MRA Executive Director Calls on Nigerian Journalists to Increase Investigative Reporting


The Executive Director of Media Rights Agenda, Edetaen Ojo, has called on journalists in Nigeria to take advantage of the Freedom of Information Act to advance investigative reporting in the country.

Edetaen Ojo, Executive Director Media Rights Agenda

Ojo spoke while training journalists from the print and broadcast media from across the country at a media capacity-building workshop on investigative reporting held in Abuja and organized by the International Press Centre (IPC), Lagos.  His presentation was on “Advancing Investigative Reporting through the Effective Usage of the Freedom of Information Act.”

The workshop was sponsored by the United Nations Development Programme’s (UNDP) Democratic Governance for Development (DGD) II Project. The DGD II Project is a joint donor-funded project managed by UNDP in support of deepening democracy in Nigeria and is funded with contributions from the European Union, the UK Department for International Development (DFID), the Canadian International Development Agency (CIDA), the Korea International Cooperation Agency and the UNDP.

Ojo described investigative reporting “as a journalistic process in which information which reveals corruption, wrongdoing, abuse of power or which is damaging in some other way, is uncovered through a systematic fact-finding process.”

He told the participating journalists that “investigative journalism is based on the assumption that governments, corporate bodies and other powerful interests in society are secretive, frequently do not tell the truth or the whole truth and cover-up information that ordinary citizens want or ought to know.” According to him, it is the job of the journalist to dig below the surface to uncover this information and reveal it to the public.

Ojo noted that investigative journalism goes beyond the reporting of routine press statements, handouts, speeches at conferences, launchings, seminars, and workshops or even leaked exclusive information. However, he said, such events may give the reporter ideas or clues about activities that are either going on or have taken place, which require investigation. Ojo stressed that “investigative reporting is not magic”, adding:  “it is simply a process of gathering information or evidence to substantiate or establish a fact. But this process is systematic and painstaking. It involves: seeking, tracking, sorting, analyzing, and interpreting documents and other records or information.”

He noted that the public was under the constant onslaught of public relations information from Governments, corporate bodies and other interests in society, adding that most of the information is designed to make the Government, the companies, the groups and the individuals that run them look good, regardless of what the reality may be. According to him, it is the duty of the journalist under these circumstances to provide the public with the real truth and to give a better understanding of the reality.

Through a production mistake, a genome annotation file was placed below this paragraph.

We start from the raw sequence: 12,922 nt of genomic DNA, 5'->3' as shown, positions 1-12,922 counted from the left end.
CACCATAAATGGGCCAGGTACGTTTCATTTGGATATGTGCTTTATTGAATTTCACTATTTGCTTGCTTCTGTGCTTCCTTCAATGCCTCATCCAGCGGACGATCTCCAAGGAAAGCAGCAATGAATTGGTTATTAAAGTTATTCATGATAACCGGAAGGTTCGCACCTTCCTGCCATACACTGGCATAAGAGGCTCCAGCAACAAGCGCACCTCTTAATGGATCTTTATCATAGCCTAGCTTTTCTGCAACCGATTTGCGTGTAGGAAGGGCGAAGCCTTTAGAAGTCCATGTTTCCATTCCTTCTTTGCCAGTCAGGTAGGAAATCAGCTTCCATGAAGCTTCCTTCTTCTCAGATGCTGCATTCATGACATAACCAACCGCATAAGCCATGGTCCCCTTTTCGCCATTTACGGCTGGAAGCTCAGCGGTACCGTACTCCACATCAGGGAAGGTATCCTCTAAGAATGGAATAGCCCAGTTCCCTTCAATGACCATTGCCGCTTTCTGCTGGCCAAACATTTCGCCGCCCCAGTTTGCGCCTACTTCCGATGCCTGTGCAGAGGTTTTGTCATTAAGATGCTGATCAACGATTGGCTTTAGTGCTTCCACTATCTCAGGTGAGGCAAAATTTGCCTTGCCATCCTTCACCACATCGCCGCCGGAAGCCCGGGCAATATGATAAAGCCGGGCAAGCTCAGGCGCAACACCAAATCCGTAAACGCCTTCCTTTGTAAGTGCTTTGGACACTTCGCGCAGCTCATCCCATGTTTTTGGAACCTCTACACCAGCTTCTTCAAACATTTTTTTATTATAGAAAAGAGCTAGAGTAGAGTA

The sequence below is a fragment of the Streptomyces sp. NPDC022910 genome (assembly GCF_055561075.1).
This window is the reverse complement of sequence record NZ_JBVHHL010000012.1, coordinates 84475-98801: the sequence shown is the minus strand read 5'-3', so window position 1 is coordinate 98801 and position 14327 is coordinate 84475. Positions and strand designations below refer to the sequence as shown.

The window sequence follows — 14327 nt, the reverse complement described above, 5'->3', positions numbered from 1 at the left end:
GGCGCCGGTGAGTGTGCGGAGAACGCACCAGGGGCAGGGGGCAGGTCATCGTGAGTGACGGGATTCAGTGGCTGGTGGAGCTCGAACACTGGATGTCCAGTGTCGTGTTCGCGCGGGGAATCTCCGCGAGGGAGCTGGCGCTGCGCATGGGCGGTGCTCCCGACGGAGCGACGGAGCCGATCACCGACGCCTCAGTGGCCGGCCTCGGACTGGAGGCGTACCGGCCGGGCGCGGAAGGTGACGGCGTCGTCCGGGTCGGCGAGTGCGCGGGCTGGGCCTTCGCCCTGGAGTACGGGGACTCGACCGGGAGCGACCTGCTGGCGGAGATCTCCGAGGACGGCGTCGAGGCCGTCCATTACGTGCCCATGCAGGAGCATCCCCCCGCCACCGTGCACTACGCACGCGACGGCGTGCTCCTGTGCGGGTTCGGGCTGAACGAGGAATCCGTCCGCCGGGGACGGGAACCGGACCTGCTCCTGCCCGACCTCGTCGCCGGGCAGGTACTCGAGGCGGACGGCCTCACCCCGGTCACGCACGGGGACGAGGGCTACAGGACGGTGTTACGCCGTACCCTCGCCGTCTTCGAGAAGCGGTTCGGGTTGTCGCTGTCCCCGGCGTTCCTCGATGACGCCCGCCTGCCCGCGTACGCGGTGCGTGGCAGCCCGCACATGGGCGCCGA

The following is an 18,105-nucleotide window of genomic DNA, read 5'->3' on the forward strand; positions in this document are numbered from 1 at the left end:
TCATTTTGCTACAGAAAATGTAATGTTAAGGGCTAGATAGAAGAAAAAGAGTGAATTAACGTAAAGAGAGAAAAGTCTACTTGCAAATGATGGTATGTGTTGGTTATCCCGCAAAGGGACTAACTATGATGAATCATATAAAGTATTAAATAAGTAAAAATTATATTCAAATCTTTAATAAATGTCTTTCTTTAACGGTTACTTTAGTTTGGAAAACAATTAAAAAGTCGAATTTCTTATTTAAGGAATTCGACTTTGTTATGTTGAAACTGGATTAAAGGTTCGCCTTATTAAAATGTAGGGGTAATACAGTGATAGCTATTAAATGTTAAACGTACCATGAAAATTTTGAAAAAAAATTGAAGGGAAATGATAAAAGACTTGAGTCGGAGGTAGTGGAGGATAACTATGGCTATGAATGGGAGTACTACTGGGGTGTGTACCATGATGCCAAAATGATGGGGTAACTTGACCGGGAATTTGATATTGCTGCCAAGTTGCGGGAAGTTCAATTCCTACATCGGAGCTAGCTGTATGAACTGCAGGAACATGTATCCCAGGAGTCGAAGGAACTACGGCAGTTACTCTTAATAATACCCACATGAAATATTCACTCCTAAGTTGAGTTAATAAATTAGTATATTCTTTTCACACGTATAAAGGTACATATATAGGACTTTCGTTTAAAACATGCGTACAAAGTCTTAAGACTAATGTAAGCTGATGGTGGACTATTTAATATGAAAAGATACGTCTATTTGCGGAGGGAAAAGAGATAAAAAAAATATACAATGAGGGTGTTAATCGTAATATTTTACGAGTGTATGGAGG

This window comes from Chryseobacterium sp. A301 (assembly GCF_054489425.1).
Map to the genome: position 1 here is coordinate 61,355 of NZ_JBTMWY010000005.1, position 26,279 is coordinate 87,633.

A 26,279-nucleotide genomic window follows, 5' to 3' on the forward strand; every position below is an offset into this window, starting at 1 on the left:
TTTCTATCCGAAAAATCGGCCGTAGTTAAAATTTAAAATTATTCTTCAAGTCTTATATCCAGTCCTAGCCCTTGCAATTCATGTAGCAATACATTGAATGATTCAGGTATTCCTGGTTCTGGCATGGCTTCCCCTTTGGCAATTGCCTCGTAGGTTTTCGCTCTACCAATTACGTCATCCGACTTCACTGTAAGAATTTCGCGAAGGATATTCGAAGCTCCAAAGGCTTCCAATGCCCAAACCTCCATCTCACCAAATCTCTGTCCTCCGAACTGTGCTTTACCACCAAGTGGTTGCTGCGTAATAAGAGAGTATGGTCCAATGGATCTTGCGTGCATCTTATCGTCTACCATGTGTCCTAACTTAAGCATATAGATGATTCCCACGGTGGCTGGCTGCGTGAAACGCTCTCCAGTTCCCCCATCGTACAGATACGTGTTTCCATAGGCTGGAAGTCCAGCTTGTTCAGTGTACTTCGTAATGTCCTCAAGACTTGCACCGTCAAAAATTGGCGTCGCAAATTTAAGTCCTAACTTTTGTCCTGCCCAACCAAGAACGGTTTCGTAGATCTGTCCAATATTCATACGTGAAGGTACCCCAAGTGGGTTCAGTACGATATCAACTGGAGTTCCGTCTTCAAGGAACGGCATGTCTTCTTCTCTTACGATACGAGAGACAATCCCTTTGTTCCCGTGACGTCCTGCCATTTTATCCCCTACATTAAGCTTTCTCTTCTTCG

Mr. Ojo said the goal of investigative journalism is often to dig below the surface of any issue or event and peel back the layers of lies, half-truths, deceptions or cover-ups, which will enable the reporter to gather information that will help the public to have a full picture of an event or issue, and to understand both the event or issues and its implications, including how it affects them.

He identified some of the qualities which a good investigative reporter should have to include an abundance of curiosity and scepticism; good investigative skills; good analytical skills; the ability to understand the context in which events take place or in which issues are discussed; the ability to interpret data, statistics, etc.; good writing skills to communicate the story effectively; and the tenacity, to follow up and stay on a story. Ojo likened the investigative reporter to a law enforcement investigator or a prosecutor trying to establish a case against a suspect, saying “He or she looks for the evidence, documentary or otherwise, interviews witnesses, suspects, etc.; conducts research into aspects of the case; gets expert opinions, scientific, technical, legal, medical, financial, etc.; and assembles the facts to prove the case.

He said besides the FOI Act, there are other Laws with access to information provisions that can also be used to obtain information in specific sectors and cited the Public Procurement Act, 2007; the National Archives Act, 1992; the Fiscal Responsibility Act, 2007; and the Nigeria Extractive Industries  Transparency (NEITI) Act, 2007.

Ojo said although the FOI Act makes investigative reporting much more feasible, it does not remove the necessity for tenacity and rigorous checking of facts.

According to him, “Even with the FOI Act, investigative reporting remains a painstaking process.” H said “By systematically using the FOI Act to target certain types of information and materials, the media and individual journalists can help to reveal corruption, abuse of public trust, abuse of power or other wrongdoings.  Ultimately, this can help to push back on corruption and improve accountability.”